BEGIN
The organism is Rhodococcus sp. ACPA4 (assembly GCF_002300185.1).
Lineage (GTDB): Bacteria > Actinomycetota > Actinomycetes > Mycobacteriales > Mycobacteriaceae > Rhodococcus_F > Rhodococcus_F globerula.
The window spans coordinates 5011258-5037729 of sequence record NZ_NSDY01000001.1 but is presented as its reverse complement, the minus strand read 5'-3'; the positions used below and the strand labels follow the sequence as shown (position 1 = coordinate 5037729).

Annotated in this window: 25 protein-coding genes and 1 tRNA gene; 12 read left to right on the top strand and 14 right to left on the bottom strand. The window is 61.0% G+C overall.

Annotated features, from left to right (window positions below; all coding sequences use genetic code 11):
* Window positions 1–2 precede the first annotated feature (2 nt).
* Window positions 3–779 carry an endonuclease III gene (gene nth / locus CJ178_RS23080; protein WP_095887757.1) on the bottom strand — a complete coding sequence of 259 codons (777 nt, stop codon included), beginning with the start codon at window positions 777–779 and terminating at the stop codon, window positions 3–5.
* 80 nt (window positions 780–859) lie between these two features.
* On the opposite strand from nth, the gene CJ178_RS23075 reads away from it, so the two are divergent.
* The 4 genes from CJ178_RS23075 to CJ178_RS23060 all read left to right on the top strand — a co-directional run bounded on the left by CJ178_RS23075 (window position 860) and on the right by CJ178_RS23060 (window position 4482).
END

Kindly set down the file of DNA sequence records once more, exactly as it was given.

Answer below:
The organism is Rhodococcus sp. ACPA4 (assembly GCF_002300185.1).
Lineage (GTDB): Bacteria > Actinomycetota > Actinomycetes > Mycobacteriales > Mycobacteriaceae > Rhodococcus_F > Rhodococcus_F globerula.
The window spans coordinates 5011258-5037729 of sequence record NZ_NSDY01000001.1 but is presented as its reverse complement, the minus strand read 5'-3'; the positions used below and the strand labels follow the sequence as shown (position 1 = coordinate 5037729).

Annotated in this window: 25 protein-coding genes and 1 tRNA gene; 12 read left to right on the top strand and 14 right to left on the bottom strand. The window is 61.0% G+C overall.

Annotated features, from left to right (window positions below; all coding sequences use genetic code 11):
* Window positions 1–2 precede the first annotated feature (2 nt).
* Window positions 3–779 carry an endonuclease III gene (gene nth / locus CJ178_RS23080; protein WP_095887757.1) on the bottom strand — a complete coding sequence of 259 codons (777 nt, stop codon included), beginning with the start codon at window positions 777–779 and terminating at the stop codon, window positions 3–5.
* 80 nt (window positions 780–859) lie between these two features.
* On the opposite strand from nth, the gene CJ178_RS23075 reads away from it, so the two are divergent.
* The 4 genes from CJ178_RS23075 to CJ178_RS23060 all read left to right on the top strand — a co-directional run bounded on the left by CJ178_RS23075 (window position 860) and on the right by CJ178_RS23060 (window position 4482).